Daylight Saving Time: A brief history of turning back the clock

1083
Daylight Saving Time
The Lansing Clocktower at Park Plaza. (Photo: Josh Bootsma)
By Landon Ford

LANSING, Ill. (November 5, 2021) – Lansing residents are getting ready to change the hands of time, because Daylight Saving Time is quickly coming to an end. On November 7 at 2:00 a.m., time will “fall” back to 1:00 a.m. (Central Time), giving people an extra hour of sleep.

A history of changing clocks

So how did daylight saving time get started in the first place and is there any chance of it permanently ending any time soon?

First of all, the bi-annual tradition is properly called Daylight Saving Time, not Daylight Savings Time. DST is commonly traced back to a satirical comment made in an essay by Ben Franklin of 1784: “Early to bed, early to rise makes a man healthy, wealthy and wise.”

On May 1, 1916, during World War I, DST was adopted by the German Empire to conserve fuel. The United States also adopted this tactic, but abolished it after the war on March 19, 1918, due to unpopularity. It was also instituted on February 9 through September 1945 by President Franklin Roosevelt, who dubbed it “War Time.”

Daylight Saving Time wasn’t standard in the U.S. until the passage of the Uniform Time Act of 1966, when the country was establishing time zones. The act stated that clocks would advance one hour at 2 a.m. on the last Sunday in April and turn back one hour at 2 a.m. on the last Sunday in October. States could exempt themselves from DST if the entire state did. In January of 1974 through April 1975; the U.S. Congress enacted a period trial to conserve energy.

Daylight Saving debates

In the vein of energy conservation, one early argument for observing Daylight Saving Time was to save energy. That thought has been largely proven false by studies that have shown that any energy saved due to a reduction in light use is offset by an increased use of air conditioning and heat.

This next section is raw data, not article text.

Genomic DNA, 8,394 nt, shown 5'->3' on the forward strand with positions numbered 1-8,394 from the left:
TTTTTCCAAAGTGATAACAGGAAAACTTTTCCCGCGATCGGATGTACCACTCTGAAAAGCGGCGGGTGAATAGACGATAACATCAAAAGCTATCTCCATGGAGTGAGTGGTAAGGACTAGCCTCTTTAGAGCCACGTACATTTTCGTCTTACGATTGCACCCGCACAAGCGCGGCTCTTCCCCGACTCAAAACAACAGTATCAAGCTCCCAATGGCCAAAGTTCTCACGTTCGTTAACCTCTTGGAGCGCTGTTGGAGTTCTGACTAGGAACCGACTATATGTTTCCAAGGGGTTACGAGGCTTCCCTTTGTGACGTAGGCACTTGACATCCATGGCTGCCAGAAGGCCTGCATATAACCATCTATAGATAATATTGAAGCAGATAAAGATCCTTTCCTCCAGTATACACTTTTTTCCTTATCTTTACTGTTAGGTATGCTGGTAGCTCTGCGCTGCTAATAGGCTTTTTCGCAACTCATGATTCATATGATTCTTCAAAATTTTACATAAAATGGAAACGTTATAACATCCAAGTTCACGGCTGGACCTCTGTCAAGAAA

Some DST proponents argue that the practice is great for longer evenings, less artificial light, and a safer environment due to an extra hour of light. Some others opposed to the practice claim that it should not be observed due to financial reasons — a collective tiredness that can reduce productivity. Additionally, some think it can make people sick due to a disruption in their body clocks. It can also potentially affect someone’s health to the point of depression and sudden heart attacks, some say.

Preparations and recommendations

To prepare for the event, below are some common recommendations:

  • The Office of the Illinois State Fire Marshal encourages residents to “Change your clock, change your batteries,” referring to changing batteries in smoke alarms and carbon monoxide detectors. In Illinois, smoke alarms are required on every floor of a house and within 15 feet of every bedroom.
  • Gradually adjusting one’s sleep schedule is recommended. The American Academy of Sleep Medicine advises trying to slowly adjust your schedule by going to bed around 15-20 minutes earlier each day leading up to the changing of one’s clocks.
  • Avoiding alcohol, heavy dinners, and napping is encouraged.
  • Exercising steadily is also recommended.
  • Staying off electronics an hour before bed is another stategy.
  • For caregivers of individuals that have Alzheimer’s: The Alzheimer’s Association recommends caregivers of persons who experience sundowning help the individual get plenty of rest, reduce stimulation during the evening hours, and keep the home well-lit in the evening and early morning.

1 COMMENT

  1. Excellent, informative piece. I have read a lot of opinion about DST, but this was a balance and detailed explanation of the facts. Thank you.

Comments are closed.